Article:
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SMT package types


RDR

#22170

SMT package types | 29 October, 2002

Does anybody know of any document(s) that define the different package types such as SOP, SOIC, VSOP, TSOP,TSSOP, QSOP, LQFP, VQFP, etc...? I am re-doing our component library and would like to use industry names for each component type.

Thanks

Russ

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Daan

#22171

SMT package types | 29 October, 2002

Very helpfull are the downloadable catalogues of dummy component suppliers, like Topline (http://www.toplinedummy.com)and Practicalcomponents (http://www.practicalcomponents.com).

Daan Terstegge www.smtinfo.net

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Tony

#22174

SMT package types | 29 October, 2002

Those are a great help for component ID as far as looking at the part and finding the correct name but is there a list of what all those letters mean? It would help me to remember if I could relate it to a real discription.

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genny

#22175

SMT package types | 29 October, 2002

SOP small outline package SOIC small outline integrated circuit TSOP thin SOP TSSOP thin shrink SOP PQFP plastic quad flat pack (also CQFP is ceramic QFP) LQFP low profile QFP VQFP I don't know QSOP a guess is 'quad small outline pkg'

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#22176

SMT package types | 29 October, 2002

IPC-SM-782 defines some of the acronyms.

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#22177

SMT package types | 29 October, 2002

SOP small outline package, SOIC small outline integrated circuit, VSOP very small outline package, TSOP thin small outline package,TSSOP thin shrink small outline package, QSOP ???, LQFP low profile quad flat pack, VQFP ???

The packages come and go and there is no standard naming convention. Some givens are O = outline, S = small (or when used with another S means small shrink), T = thin, P = package (pack), V = very, F = flat, L = typically means low (as in low profile).

A useful reference might be IPC-SM-782 surface mount design and land pattern standard. For the newer packages, the Practical dummy components catalog (as mentioned) is usually more up to date.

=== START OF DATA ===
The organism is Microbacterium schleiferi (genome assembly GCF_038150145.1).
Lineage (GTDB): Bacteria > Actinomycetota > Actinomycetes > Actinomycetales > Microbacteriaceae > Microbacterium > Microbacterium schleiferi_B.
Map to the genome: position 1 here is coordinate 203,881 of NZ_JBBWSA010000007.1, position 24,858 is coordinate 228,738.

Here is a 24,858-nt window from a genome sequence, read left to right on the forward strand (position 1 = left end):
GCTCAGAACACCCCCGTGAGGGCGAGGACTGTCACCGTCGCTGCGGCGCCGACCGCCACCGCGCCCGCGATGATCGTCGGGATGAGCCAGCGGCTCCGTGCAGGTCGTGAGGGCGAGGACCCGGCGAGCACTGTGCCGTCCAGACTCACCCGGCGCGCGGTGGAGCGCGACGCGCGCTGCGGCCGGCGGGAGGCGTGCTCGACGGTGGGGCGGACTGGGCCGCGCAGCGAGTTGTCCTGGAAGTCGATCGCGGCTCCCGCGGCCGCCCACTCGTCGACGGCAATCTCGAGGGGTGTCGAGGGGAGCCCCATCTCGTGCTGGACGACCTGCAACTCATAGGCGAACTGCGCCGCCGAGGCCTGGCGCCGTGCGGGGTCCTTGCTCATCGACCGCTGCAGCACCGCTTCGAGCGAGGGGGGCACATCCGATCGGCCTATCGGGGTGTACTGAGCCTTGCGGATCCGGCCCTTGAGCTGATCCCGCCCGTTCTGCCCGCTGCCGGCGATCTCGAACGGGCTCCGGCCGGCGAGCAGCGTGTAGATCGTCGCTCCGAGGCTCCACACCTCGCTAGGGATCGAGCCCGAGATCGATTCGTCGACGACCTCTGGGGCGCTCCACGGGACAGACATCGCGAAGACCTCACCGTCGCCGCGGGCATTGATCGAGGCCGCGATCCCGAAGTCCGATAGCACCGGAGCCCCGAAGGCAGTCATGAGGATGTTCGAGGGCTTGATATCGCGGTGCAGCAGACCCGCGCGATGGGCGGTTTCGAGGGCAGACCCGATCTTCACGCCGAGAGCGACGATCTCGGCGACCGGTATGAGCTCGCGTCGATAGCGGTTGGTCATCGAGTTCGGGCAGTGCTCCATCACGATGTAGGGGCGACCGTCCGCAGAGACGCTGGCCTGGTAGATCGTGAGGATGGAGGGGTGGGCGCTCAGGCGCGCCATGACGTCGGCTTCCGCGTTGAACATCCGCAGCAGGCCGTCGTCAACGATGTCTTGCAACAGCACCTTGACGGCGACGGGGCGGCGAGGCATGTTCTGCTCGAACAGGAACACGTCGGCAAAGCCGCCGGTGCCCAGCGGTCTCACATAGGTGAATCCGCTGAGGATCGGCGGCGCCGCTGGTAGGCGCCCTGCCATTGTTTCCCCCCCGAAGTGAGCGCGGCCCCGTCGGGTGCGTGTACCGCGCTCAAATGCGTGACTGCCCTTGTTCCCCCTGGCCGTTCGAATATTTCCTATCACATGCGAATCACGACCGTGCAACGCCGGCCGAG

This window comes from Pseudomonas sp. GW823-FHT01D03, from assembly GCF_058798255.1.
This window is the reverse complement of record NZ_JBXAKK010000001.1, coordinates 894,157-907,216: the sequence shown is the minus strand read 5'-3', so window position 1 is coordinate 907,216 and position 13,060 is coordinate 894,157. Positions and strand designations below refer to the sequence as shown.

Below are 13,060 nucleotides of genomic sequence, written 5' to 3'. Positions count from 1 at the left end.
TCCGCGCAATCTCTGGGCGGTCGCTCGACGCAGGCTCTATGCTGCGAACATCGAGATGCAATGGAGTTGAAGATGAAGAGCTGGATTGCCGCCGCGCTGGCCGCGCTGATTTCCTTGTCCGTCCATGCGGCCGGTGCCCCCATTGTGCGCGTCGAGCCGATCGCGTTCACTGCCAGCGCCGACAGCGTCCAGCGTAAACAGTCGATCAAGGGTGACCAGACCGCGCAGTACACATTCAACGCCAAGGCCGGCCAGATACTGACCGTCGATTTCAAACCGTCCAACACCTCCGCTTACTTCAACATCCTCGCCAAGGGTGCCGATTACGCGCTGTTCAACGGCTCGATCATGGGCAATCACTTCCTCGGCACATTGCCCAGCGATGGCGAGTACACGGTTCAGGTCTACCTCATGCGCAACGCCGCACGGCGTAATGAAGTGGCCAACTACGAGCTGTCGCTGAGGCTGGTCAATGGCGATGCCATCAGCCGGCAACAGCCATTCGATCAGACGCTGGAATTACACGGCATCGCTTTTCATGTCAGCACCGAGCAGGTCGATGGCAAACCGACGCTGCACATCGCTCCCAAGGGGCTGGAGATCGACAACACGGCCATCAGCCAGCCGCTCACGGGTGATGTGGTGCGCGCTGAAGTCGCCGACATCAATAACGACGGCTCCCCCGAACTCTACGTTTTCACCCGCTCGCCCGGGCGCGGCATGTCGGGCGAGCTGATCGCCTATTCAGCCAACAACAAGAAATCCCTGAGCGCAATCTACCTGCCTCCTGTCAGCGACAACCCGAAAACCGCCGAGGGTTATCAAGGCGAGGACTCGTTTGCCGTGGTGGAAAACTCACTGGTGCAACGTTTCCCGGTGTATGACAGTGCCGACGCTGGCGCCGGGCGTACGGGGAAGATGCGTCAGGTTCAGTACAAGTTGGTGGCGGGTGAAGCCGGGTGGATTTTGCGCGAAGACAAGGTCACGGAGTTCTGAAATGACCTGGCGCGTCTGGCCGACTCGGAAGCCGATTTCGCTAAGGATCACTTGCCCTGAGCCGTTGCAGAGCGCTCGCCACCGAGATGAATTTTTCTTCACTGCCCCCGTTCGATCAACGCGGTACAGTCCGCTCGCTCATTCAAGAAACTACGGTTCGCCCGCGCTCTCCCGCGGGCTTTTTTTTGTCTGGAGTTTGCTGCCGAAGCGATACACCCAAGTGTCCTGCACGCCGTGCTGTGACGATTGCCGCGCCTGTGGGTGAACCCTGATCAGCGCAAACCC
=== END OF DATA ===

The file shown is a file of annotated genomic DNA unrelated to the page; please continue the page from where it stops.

Have you ever considered making your identifiers more generic? For example, drop the L, T, B and M off of the QFP designators and just handle the rest with the part number and description.

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RDR

#22178

SMT package types | 29 October, 2002

Thanks for the info, I have previously not used the Ps and Qs so to speak and I am finding now that we are running into trouble mostly due to component height and body sizes. So for example we currently have "16 pin SOP" what we need is "16 pin SOP, 16 pin TSSOP, 16 pin SOIC, 16 pin QSOP," each one of these packages requires different library data since none of them are the same size or height. I have a copy of IPC 782 but it is pretty bare regarding all of the packages. I will get ahold of the dummy component catalogs and that should help a lot.

Russ

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#22190

SMT package types | 30 October, 2002

How about your designator actually contains size info in a code. For example, SO14-237-050-090. That is "package type" - "width" (over leads) - "lead pitch" - "thickness". The problem with this is a great deal of thought has to be put in before committing. If you look at the Practical components part numbering system it is along the same concept. (maybe the Practical numbers are the answer)

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Stephen

#22191

SMT package types | 30 October, 2002

One thing to take note of with the TSOP's is that is a T1 variety and a T2 variety. One has the leads on the sides, the other has leads on the ends. I believe the T1 has the leads on the ends, but I would have to look it up to be sure.

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